This Saturday marks a very important anniversary. You know what it is?
The 45th anniversary of the Stonewall Riots, the event largely regarded as the starting point for the modern LGBT movement. Maybe you remember seeing something about them in the news?
The riots started at the Stonewall Inn in New York City, one of the few places where gay, lesbian, bisexual and transgender individuals could be themselves. Unfortunately, police would routinely raid gay bars, looking for people who didn’t appear to dress in alignment with their sex or exhibited gay behaviors. On June 28, 1969, however, the customers at Stonewall refused to comply, rioting against police abuse and catalyzing a movement. Today, the Stonewall Riots are remembered yearly as Pride celebrations throughout the country. That’s why most Pride events fall in June.
At the center of the riots were transgender women, notably and most vocally Sylvia Rivera, an outspoken advocate for queer and transgender rights until her death. Unfortunately, as gay and lesbian rights made vast strides into the mainstream, transgender individuals remained pushed to the side, facing discrimination and violence.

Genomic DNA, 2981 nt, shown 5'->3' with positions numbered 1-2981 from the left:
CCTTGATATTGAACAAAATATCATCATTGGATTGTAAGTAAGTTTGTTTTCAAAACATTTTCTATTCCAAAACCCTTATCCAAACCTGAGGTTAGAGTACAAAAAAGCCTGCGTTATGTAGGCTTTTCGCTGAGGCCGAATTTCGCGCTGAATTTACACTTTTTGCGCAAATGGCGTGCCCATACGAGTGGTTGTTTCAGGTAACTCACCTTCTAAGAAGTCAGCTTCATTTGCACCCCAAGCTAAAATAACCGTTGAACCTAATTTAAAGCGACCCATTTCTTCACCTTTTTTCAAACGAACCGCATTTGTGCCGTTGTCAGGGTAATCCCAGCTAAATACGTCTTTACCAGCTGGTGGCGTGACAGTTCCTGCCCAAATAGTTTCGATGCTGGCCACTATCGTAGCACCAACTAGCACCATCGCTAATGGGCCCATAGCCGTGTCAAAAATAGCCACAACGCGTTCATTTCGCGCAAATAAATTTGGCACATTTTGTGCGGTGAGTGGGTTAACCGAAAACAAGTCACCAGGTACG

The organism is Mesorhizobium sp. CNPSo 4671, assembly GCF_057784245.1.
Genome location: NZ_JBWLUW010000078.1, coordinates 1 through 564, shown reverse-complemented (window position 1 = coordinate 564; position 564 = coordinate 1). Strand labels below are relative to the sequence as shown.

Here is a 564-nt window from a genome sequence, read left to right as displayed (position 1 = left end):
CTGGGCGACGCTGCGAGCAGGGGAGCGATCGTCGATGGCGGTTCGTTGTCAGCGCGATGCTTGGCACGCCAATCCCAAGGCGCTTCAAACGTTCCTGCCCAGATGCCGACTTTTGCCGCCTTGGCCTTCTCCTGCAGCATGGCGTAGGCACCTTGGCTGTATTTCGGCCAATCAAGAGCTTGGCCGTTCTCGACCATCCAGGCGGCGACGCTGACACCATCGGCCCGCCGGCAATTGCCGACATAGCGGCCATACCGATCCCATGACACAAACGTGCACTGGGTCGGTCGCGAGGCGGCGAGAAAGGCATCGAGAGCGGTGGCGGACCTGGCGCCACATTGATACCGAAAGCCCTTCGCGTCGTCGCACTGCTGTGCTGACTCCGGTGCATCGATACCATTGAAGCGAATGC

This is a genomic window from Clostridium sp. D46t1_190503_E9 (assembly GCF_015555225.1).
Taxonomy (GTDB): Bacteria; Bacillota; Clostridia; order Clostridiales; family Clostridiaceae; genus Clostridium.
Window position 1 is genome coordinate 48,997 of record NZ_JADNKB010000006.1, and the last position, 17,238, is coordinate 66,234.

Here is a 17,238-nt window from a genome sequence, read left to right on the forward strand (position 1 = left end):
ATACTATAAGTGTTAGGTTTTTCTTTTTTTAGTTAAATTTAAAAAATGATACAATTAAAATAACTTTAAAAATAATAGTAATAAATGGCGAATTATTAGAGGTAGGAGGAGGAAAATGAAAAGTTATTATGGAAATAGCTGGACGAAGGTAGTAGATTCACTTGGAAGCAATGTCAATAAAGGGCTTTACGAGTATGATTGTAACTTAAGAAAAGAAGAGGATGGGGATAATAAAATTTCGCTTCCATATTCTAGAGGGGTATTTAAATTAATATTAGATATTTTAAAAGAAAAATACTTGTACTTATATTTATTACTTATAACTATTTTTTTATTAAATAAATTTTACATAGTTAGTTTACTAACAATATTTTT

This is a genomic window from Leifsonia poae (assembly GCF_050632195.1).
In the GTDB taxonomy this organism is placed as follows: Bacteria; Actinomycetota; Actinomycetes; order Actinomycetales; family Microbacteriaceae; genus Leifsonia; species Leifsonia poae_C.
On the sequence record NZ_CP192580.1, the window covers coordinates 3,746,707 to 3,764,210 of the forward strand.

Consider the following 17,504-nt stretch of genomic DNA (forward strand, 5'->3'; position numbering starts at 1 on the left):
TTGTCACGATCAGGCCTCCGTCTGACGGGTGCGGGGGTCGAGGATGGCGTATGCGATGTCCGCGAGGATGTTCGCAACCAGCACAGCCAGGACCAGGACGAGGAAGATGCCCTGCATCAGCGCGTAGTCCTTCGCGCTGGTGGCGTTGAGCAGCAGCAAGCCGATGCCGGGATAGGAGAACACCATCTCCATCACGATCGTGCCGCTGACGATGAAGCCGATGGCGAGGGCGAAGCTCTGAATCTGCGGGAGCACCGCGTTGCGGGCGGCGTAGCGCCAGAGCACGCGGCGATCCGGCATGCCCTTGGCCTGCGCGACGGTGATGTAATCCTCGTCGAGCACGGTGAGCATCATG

Transgender women of color face extremely high rates of violence and murder compared to other queer individuals, Dad, and it seems almost every week another story of a murdered transgender woman is in the news. Last week, the body of Yaz’min Shancez was found burned and dumped behind a trash can. The death of Islan Nettles in the fall inspired massive protests, but still transgender women face widespread hate and fear for their lives.
As a feminist, I believe that all women deserve to feel safe and happy, and this includes transgender women. So this Saturday, when the 45th anniversary of the Stonewall Riots is observed, I’ll be thinking of Yaz’min, and Islan, and Sylvia, and honoring them, and trying to find more ways to help and protect transgender people moving forward.